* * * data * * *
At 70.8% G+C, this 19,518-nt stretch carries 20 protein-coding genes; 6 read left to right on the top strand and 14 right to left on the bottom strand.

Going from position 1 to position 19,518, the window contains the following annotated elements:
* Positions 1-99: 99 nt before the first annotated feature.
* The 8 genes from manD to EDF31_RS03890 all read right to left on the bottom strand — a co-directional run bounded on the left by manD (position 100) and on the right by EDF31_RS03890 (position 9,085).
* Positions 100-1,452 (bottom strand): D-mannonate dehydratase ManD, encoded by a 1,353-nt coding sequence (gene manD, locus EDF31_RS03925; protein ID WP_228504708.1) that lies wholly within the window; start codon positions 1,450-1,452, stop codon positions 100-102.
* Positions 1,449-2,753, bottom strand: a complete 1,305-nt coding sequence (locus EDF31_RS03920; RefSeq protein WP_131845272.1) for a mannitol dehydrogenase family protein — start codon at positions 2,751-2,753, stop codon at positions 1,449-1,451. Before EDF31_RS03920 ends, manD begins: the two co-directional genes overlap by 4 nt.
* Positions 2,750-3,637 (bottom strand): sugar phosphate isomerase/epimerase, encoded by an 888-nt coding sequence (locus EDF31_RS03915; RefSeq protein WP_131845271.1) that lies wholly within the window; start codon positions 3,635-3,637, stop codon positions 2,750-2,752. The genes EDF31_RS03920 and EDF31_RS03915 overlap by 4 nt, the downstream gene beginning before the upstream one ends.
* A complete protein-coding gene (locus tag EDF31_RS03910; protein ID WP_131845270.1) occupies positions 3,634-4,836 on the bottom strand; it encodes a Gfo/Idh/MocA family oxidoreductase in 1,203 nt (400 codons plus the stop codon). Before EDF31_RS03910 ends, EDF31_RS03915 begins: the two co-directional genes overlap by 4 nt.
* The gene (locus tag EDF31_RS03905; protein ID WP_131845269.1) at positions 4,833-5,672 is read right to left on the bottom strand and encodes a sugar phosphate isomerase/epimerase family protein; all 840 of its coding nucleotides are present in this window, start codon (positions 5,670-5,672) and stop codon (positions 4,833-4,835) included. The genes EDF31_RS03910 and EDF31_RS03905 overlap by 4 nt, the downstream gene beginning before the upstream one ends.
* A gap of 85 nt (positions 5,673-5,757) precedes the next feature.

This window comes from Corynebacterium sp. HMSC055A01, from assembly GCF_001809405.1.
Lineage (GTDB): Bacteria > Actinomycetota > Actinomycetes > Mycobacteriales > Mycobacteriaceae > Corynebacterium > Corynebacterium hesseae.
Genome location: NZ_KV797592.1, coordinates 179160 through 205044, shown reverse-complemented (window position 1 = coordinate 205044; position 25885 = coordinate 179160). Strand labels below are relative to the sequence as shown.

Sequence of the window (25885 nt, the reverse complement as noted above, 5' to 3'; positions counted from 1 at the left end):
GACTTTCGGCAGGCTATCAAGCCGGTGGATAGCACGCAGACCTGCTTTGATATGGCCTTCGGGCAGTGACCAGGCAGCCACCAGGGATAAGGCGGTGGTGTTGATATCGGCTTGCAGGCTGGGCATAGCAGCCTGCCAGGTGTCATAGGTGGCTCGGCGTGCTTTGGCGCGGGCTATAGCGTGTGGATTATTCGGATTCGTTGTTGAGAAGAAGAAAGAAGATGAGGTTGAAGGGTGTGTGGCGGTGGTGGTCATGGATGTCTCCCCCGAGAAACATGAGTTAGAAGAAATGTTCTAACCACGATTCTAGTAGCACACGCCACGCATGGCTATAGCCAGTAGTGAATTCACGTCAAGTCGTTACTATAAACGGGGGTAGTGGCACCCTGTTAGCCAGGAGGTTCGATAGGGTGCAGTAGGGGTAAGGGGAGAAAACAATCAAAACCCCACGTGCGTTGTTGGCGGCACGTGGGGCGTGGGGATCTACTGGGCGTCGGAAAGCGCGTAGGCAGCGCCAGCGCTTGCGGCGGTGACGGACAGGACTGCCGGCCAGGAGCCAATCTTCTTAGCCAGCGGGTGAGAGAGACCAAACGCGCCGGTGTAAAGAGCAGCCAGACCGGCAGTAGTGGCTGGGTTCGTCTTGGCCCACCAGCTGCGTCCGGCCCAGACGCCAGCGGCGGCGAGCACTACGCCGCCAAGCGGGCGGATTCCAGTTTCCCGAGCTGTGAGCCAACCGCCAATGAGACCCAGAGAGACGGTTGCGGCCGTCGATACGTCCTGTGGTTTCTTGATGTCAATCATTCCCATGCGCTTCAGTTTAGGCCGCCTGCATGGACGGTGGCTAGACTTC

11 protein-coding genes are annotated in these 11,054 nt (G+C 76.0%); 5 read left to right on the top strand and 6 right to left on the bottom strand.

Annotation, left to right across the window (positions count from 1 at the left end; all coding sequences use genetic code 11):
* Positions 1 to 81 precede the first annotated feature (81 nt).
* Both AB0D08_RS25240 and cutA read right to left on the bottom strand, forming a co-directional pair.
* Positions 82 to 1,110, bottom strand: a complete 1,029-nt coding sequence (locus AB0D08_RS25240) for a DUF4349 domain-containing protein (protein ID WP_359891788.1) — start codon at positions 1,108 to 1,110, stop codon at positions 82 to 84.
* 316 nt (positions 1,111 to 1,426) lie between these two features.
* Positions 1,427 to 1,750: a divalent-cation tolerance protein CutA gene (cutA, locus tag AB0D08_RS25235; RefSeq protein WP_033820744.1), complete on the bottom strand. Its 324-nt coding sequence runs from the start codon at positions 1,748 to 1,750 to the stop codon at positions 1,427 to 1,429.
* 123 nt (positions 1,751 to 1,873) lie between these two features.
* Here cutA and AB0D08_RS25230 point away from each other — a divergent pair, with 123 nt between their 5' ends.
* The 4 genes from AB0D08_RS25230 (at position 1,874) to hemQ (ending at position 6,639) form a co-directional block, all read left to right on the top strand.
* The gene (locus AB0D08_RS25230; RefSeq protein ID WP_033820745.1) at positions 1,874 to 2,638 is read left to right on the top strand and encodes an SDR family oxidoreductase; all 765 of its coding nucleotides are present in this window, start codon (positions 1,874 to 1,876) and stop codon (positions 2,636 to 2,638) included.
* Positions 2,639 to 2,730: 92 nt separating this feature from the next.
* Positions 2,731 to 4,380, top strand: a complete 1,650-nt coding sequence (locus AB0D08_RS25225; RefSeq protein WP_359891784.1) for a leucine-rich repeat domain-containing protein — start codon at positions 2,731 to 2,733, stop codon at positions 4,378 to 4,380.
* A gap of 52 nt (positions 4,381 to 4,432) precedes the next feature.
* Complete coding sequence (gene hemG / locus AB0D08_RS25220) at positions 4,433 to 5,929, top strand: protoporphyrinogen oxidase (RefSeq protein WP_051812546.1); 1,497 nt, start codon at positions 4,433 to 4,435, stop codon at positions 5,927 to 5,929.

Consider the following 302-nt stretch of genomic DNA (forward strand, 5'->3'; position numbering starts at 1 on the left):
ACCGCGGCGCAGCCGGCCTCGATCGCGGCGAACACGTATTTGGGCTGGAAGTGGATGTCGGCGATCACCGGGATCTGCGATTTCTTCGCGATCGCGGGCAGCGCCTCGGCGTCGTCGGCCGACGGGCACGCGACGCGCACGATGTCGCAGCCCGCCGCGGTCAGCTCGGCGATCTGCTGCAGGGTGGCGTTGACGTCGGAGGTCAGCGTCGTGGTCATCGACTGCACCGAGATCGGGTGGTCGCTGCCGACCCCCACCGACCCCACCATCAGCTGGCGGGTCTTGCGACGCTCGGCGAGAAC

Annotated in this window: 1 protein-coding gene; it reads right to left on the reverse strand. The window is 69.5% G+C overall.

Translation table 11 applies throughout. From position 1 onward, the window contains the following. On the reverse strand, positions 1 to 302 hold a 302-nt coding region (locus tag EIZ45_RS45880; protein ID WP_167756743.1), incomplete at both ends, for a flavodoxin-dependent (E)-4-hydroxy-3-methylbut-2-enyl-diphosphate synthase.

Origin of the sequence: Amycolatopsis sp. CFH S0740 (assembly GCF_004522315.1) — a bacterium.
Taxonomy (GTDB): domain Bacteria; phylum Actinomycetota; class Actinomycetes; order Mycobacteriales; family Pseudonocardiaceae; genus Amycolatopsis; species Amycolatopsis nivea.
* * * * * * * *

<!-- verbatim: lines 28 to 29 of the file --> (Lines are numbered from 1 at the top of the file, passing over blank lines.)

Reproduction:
* Positions 2,731 to 4,380, top strand: a complete 1,650-nt coding sequence (locus AB0D08_RS25225; RefSeq protein WP_359891784.1) for a leucine-rich repeat domain-containing protein — start codon at positions 2,731 to 2,733, stop codon at positions 4,378 to 4,380.
* A gap of 52 nt (positions 4,381 to 4,432) precedes the next feature.